Sunday Life

| 3.9°C Belfast

Belfast writer wanted to make sure gay uncle wasn't forgotten

Louise Mathews pens play in tribute to her uncle Anthony.


Louise Mathews uncle Anthony

Louise Mathews uncle Anthony

Cast members Louise Mathews & Roma Tomelty

Cast members Louise Mathews & Roma Tomelty


Louise Mathews uncle Anthony

A Northern Irish actress and writer will lay bare the story of her uncle's life as a gay man living in London during the 1980s through an online production to be shown this week.

Described as "explosive and powerful", Immaculate, by Louise Mathews, is based on the true story of her uncle Anthony, who died in tragic circumstances in London in the early 1990s, aged just 49.

The play, which has been four years in the making, is to be premiered this week by the Tinderbox Theatre Company as part of the Feile an Earraigh Festival, which runs from March 12 to 14.

Originally scheduled for the Lyric Theatre last March, it was cancelled because of the pandemic.


Cast members Louise Mathews & Roma Tomelty

Cast members Louise Mathews & Roma Tomelty

Cast members Louise Mathews & Roma Tomelty

Plans to take it on tour with outdoor productions across Northern Ireland also had to be called off because of lockdown.

Tinderbox and Louise went back to the drawing board to create a new musical digital production of the play, which stars Louise as herself and Rhodri Lewis as her uncle Anthony.

Louise (42), from Belfast, is well-known as an actress, musician and the owner of Time to Shine Drama, an award-winning youth drama group.

She has starred in numerous theatre and TV roles, including playing Maeve in Stacey Gregg's new film Ballywalter, which also stars comedian Patrick Kielty, and the soon-to-be released movie Nowhere Special, which she appeared in with James Norton.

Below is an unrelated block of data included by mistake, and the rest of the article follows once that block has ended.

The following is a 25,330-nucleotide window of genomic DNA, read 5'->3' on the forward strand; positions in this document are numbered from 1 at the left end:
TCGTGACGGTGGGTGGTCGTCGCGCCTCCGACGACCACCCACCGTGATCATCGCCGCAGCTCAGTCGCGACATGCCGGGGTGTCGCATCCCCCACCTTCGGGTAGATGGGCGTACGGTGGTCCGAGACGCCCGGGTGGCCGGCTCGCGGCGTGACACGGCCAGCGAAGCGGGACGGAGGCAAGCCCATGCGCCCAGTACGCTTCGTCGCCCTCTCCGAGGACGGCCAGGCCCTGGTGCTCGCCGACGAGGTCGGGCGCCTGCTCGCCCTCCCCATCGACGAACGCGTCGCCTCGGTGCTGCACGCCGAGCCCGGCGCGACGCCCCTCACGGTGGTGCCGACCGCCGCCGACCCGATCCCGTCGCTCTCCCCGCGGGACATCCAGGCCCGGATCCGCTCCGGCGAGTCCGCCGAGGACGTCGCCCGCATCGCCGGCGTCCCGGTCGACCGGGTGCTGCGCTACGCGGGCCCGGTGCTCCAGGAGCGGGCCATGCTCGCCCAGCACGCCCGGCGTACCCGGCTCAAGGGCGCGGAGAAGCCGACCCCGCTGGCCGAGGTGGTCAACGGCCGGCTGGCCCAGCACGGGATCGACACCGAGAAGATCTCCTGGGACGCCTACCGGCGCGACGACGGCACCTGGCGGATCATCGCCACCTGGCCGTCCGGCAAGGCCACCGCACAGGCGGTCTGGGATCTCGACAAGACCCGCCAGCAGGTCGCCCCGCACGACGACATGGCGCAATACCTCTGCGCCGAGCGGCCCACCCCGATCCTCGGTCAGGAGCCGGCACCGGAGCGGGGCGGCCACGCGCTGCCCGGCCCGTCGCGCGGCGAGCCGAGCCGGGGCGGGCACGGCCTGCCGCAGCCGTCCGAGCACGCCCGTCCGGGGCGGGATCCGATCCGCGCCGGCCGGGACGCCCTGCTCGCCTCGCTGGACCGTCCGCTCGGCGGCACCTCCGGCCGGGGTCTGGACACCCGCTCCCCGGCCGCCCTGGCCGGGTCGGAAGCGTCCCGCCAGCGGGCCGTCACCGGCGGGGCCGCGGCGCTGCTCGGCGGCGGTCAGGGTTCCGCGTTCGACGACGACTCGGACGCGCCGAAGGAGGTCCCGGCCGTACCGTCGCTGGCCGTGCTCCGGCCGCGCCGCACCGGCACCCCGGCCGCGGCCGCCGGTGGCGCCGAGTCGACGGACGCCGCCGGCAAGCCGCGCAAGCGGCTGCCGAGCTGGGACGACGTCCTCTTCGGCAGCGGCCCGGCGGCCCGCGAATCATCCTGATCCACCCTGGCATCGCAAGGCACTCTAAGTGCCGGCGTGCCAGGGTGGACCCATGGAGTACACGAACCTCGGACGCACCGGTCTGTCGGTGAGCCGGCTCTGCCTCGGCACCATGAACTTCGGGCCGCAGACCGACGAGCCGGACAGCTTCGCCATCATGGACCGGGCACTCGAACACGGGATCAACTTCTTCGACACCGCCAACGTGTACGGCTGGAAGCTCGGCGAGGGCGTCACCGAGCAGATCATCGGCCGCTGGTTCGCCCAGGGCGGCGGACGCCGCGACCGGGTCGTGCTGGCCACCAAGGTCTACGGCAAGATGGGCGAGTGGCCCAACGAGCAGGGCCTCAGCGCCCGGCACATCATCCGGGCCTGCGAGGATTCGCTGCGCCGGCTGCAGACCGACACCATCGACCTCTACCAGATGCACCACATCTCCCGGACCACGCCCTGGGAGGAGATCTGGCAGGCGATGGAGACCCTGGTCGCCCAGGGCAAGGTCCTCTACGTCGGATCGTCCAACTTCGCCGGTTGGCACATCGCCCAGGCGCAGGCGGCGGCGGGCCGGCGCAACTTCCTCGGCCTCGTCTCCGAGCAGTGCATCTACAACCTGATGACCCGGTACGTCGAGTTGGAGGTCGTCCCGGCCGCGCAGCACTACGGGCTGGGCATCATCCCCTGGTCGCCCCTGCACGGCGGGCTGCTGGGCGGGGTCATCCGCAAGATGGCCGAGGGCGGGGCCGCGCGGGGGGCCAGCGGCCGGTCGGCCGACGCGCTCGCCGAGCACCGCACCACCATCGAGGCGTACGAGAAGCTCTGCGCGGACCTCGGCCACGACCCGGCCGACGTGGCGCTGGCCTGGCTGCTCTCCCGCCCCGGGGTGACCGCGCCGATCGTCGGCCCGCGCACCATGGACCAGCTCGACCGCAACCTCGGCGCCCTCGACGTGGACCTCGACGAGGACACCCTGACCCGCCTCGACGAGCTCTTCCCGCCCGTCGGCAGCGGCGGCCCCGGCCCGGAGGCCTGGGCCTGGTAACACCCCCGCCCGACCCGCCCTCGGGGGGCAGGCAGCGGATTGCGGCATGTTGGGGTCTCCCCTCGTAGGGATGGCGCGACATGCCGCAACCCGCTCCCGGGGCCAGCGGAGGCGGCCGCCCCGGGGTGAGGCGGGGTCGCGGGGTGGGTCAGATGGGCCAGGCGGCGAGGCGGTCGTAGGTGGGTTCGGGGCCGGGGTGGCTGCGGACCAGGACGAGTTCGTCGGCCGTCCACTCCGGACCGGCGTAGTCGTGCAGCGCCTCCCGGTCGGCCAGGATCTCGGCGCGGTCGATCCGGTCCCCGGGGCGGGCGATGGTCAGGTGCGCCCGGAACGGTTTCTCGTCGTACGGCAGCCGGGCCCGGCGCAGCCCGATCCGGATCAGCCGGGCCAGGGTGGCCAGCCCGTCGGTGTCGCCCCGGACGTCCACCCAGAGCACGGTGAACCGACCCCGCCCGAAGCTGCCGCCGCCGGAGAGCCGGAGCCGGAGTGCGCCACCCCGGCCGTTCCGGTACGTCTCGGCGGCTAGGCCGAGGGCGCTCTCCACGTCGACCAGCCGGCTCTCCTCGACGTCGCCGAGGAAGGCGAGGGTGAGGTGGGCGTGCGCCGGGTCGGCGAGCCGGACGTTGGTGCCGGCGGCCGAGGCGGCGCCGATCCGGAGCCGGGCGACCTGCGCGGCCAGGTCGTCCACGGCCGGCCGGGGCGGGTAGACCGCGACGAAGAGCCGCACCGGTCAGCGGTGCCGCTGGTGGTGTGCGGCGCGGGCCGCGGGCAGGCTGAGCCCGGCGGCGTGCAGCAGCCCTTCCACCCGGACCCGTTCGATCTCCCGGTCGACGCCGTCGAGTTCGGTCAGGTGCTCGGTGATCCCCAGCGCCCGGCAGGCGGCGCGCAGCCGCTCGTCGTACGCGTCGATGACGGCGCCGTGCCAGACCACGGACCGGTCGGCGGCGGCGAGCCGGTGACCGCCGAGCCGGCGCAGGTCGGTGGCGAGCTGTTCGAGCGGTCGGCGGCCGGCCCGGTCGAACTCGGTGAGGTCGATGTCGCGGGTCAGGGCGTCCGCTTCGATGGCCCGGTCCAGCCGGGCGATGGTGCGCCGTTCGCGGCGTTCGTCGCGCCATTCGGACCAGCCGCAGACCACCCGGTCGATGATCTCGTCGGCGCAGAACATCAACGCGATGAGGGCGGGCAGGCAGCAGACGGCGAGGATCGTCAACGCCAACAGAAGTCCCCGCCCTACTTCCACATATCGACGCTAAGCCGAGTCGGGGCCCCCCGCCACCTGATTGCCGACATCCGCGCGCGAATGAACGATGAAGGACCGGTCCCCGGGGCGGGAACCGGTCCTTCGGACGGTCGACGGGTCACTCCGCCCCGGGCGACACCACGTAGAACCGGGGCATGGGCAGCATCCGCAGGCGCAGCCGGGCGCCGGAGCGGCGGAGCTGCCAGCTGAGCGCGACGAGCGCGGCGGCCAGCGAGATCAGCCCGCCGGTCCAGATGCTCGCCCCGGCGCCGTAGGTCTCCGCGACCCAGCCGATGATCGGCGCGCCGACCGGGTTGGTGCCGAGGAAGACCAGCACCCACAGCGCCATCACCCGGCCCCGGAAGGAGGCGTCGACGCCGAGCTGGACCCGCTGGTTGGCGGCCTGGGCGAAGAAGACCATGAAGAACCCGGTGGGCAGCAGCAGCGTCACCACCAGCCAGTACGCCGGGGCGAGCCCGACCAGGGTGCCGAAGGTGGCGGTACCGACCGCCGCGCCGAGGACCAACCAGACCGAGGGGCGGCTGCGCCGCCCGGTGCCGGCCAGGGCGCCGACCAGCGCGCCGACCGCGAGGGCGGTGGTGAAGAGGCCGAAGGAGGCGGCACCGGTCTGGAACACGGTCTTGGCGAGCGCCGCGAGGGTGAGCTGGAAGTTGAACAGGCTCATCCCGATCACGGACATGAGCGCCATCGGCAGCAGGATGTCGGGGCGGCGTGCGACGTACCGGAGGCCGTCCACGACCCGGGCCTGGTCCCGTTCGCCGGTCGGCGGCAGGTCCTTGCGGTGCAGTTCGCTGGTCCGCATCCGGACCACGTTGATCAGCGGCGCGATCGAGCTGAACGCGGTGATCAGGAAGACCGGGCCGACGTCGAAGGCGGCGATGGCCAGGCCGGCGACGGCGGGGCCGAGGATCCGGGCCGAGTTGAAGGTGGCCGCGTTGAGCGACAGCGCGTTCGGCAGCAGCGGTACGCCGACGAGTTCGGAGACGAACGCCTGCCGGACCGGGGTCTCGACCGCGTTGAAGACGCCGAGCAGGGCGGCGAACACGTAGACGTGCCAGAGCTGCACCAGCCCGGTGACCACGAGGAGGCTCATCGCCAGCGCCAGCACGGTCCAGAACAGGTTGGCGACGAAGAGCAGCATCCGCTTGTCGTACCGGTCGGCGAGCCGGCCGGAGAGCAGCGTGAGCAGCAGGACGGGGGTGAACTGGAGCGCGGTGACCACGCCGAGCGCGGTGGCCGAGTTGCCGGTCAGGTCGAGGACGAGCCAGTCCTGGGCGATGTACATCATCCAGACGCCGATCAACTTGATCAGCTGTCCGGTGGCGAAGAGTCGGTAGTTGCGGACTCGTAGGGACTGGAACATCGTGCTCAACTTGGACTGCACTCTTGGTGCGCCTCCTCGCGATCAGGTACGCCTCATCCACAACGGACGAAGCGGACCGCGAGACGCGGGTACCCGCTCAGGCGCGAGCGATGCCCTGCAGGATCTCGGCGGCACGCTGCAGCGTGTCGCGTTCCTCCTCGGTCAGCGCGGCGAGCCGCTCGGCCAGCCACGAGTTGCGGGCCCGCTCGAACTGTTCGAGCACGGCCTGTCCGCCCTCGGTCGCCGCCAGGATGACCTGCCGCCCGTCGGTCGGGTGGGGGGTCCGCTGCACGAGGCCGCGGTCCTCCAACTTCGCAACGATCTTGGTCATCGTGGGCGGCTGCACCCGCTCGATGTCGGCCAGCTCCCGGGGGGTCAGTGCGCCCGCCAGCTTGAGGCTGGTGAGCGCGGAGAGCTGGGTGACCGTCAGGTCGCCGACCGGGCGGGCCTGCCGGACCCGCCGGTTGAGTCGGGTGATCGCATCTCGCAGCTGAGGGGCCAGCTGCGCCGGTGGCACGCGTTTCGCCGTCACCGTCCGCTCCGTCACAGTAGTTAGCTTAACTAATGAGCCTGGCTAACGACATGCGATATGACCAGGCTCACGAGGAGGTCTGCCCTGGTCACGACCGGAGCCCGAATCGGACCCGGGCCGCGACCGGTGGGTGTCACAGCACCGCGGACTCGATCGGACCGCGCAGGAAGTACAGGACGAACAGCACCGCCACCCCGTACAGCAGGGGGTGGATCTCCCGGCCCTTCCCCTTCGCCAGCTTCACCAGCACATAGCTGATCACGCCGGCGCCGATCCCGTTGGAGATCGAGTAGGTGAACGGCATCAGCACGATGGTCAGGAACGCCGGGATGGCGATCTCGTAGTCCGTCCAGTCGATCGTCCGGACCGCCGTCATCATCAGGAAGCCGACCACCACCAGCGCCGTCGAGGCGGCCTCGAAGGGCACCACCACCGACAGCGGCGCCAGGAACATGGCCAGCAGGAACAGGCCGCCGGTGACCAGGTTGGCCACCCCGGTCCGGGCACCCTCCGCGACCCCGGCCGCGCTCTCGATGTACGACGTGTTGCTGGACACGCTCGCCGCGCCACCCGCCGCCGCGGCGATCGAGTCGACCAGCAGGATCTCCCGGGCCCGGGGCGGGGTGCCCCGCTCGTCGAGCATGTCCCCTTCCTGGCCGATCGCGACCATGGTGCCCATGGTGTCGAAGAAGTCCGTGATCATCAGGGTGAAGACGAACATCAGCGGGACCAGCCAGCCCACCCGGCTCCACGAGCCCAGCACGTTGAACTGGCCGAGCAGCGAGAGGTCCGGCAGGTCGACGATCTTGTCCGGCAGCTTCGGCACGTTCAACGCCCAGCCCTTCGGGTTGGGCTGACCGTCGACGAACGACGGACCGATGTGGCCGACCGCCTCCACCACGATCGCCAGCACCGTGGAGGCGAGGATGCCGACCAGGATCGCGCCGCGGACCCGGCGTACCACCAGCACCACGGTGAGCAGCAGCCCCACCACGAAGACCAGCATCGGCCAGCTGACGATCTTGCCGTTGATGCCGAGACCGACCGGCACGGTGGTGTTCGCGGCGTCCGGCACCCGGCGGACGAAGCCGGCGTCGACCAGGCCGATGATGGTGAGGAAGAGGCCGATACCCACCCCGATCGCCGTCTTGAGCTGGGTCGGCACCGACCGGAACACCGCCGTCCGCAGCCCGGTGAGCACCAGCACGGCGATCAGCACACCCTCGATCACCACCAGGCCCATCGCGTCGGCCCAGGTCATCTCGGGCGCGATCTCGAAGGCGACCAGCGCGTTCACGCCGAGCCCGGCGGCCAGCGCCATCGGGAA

Louise spent four years researching her uncle's life, which she described as "an immense journey of joy, elation and sorrow".

"The production basically looks at one man's life and how he lived on the periphery of society all throughout his life because he was gay," she explained.

"He was born in the 1940s out of wedlock and there was shame in that in those days, so even from birth he had to live with shame.

"When he died after being hit by a bus, I felt that he was going to be lost in time because he had no one to carry on his name. I didn't want that to happen.

"He was an amazing person, so full of life and so funny. When he walked into a room, the whole place lit up.

"He was always dressed immaculately, which is where the name for the production came from. In my child's eyes, he always looked like a movie star."

After Anthony was bullied as a child growing up in Belfast, he decided to move to London.

Louise was horrified to discover how difficult life was for the gay community at the height of the Aids crisis - a period captured in the recent television drama series It's A Sin.

"The more I researched, the more it led me further into misery and shame," she said.

"So many gay men were forced to live in complete isolation or, in many cases, vanish into the periphery of society.

"My uncle worked in bars in London and is believed to have been friends with Peter O'Toole and the gangster Ronnie Knight.

"But that whole side of his life was not shared with his family. It was a secret.

"The last years of his life were during the Aids epidemic. The more I looked into it, the more furious I became because of the way gay people were treated and how little was done about Aids.

"People would have crossed the street to avoid a gay person and it was thought that if they were near one (a gay person), they would catch Aids.

"It was absolutely horrific... the fear that they must all have been living through.

"So many people were beaten up and hundreds of thousands died from Aids."

While there is pathos in the production, it's also an uplifting piece that Louise hopes will have a lasting impact.

"It is heartbreaking too and I hope the music and pay testimony to all those people who went through that in the 1980s and the 1990s and were abandoned by the nation," she said.

"I hope it holds these people up and says, 'It wasn't right. Don't let it happen again'."

Anthony's story is told through Louise's lyrics and music composed by Stuart Robinson.

Patrick J O'Reilly, the director of the Tinderbox Theatre Company, added: "Immaculate is a powerful analysis of our history of inequality and shame.

"It's a celebration of where we are today and a call to action for a future that needs to recognise everyone as equal in our society'.

n Tickets for Immaculate are £9 per device, available from

Sunday Life

Top Videos